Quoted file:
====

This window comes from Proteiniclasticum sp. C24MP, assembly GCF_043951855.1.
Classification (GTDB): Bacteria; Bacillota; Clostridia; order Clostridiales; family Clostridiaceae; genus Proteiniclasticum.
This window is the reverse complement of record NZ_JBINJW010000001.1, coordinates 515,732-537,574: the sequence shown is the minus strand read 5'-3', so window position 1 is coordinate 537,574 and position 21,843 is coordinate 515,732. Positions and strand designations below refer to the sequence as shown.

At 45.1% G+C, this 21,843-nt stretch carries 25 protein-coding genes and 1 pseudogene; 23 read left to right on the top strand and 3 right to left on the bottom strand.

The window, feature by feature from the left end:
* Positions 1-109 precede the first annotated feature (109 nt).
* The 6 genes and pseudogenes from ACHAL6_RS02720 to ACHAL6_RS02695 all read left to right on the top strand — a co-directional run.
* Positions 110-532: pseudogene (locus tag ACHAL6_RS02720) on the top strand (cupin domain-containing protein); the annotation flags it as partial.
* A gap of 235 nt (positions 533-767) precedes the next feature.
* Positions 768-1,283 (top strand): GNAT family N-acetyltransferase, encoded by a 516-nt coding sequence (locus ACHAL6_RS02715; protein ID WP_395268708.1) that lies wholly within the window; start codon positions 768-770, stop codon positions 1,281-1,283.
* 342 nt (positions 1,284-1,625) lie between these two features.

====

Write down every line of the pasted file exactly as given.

This window comes from Proteiniclasticum sp. C24MP, assembly GCF_043951855.1.
Classification (GTDB): Bacteria; Bacillota; Clostridia; order Clostridiales; family Clostridiaceae; genus Proteiniclasticum.
This window is the reverse complement of record NZ_JBINJW010000001.1, coordinates 515,732-537,574: the sequence shown is the minus strand read 5'-3', so window position 1 is coordinate 537,574 and position 21,843 is coordinate 515,732. Positions and strand designations below refer to the sequence as shown.

At 45.1% G+C, this 21,843-nt stretch carries 25 protein-coding genes and 1 pseudogene; 23 read left to right on the top strand and 3 right to left on the bottom strand.

The window, feature by feature from the left end:
* Positions 1-109 precede the first annotated feature (109 nt).
* The 6 genes and pseudogenes from ACHAL6_RS02720 to ACHAL6_RS02695 all read left to right on the top strand — a co-directional run.
* Positions 110-532: pseudogene (locus tag ACHAL6_RS02720) on the top strand (cupin domain-containing protein); the annotation flags it as partial.
* A gap of 235 nt (positions 533-767) precedes the next feature.
* Positions 768-1,283 (top strand): GNAT family N-acetyltransferase, encoded by a 516-nt coding sequence (locus ACHAL6_RS02715; protein ID WP_395268708.1) that lies wholly within the window; start codon positions 768-770, stop codon positions 1,281-1,283.
* 342 nt (positions 1,284-1,625) lie between these two features.